Concerns and complaints: different ways to raise an issue

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If you are unhappy or worried about something at school, there are various ways you can raise the issue. Some of these are less formal than others.

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In many (but not all) cases, you might begin with a less formal process, such as raising a concern through a chat with the teacher. If you are not happy with the response, you might take your concern ‘up the ladder’ to the principal, or move to a more formal process of making a complaint.

Throughout Learning Together, we generally use the term ‘concern’ as shorthand to include both more and less formal ways to raise your issue; that is, to include all the approaches discussed below.

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Raising a concern – a less formal approach

Although raising a concern is less formal than making a complaint, a concern can be about something quite serious. You raise a concern if there is an ongoing situation that you want changed or improved. The concern might arise from something that has happened to your child, once or more often. But with a concern, you are not seeking ‘redress’ for a particular event, for example through an apology or reversal of a particular school decision. Here’s an example of a concern:

I am concerned that my child misses a lot of what the teacher says because he finds it hard to concentrate in a noisy classroom. I would like him to always sit up the front of the class.

A concern might be an issue that affects just your child, or one that also affects other students. For example:

I am concerned that children who are shy or less confident are not getting a chance to contribute in class.

I think that my child and others in his class are capable of learning to read, but they spend most of their time playing or learning ‘life skills’. They need to be challenged to learn other things.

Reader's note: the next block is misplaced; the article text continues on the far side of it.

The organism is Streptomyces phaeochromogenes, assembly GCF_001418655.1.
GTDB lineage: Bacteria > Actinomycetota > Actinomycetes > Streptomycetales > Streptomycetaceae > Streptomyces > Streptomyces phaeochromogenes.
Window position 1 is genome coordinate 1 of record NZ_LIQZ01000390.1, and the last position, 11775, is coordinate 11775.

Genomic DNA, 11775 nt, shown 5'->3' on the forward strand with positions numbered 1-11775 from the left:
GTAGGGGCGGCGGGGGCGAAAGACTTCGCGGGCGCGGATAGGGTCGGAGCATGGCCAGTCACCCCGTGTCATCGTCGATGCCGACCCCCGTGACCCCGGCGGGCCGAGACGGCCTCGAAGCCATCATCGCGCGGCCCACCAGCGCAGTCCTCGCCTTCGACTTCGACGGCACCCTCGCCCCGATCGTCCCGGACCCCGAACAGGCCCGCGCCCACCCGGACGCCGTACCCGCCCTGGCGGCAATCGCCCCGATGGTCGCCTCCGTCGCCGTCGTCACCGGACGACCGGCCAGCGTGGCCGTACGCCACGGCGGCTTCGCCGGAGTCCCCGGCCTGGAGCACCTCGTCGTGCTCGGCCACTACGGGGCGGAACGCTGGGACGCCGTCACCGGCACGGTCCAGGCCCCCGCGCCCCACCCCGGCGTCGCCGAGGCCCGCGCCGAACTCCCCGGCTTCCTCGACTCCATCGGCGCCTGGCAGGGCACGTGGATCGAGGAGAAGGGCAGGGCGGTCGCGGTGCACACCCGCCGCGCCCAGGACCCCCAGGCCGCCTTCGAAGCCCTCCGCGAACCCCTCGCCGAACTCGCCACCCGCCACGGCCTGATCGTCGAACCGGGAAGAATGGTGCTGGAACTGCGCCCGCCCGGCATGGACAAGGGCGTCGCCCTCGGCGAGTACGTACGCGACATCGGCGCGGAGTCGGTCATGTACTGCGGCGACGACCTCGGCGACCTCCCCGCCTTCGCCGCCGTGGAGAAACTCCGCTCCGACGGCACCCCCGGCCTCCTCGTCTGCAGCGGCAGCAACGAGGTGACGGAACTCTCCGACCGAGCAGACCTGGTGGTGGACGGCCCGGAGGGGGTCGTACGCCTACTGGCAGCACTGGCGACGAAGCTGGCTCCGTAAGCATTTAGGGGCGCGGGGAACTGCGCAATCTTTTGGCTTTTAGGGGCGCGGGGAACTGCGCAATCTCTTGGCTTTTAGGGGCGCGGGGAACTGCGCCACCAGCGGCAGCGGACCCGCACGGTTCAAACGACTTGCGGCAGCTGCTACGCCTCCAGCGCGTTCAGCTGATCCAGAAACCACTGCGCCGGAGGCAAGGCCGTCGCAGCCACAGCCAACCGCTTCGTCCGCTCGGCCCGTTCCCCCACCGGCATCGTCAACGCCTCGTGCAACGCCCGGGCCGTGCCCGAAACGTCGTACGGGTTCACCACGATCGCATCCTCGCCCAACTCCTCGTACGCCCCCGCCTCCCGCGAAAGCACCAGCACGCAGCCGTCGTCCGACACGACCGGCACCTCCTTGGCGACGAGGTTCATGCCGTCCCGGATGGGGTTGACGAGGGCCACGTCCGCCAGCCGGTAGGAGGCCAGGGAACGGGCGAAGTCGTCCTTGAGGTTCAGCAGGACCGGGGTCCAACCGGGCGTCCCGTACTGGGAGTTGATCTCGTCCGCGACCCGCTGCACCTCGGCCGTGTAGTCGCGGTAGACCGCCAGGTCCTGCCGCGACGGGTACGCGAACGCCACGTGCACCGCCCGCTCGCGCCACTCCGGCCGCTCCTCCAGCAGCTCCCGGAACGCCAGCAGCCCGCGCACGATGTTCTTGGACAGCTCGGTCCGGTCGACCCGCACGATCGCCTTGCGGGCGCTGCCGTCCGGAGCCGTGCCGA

In raising a concern, you might offer some ideas for improvement, or simply draw the school’s attention to an issue.   You should certainly expect a response from the school, although this might not follow a formal complaints procedure, as set out in the school’s complaints policy. The response should lead to a satisfactory resolution of your concerns – if not, you have the option of taking it further, including making a formal complaint.

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Making a complaint

Making a complaint is a more formal process. You make a complaint if you are unhappy about a specific incident or situation, and want the person or organisation involved to fix the situation in some way. For example:

I have been told my child will miss out on the swim carnival because no one is available to supervise her in the water. I request a meeting as soon as possible to discuss what can be done, so that she can participate.

All schools are required to have a complaints policy and procedures. It’s a good idea to be familiar with your school’s policy before making your complaint. It might be on the school website or in the family information booklet, or you can ask the school office for a copy.

You should expect a response from the school to your complaint, as laid out in their complaints policy and procedures. If you are unhappy with the response, you can take your complaint further.

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Giving feedback

You give feedback when you want the school to know your views about something, but you are not seeking a particular response. Feedback can be positive or negative, and can help a school improve how they do things in future. You can give feedback unprompted, or in response to processes such as school surveys. You would not usually expect an individual response from the school to feedback.

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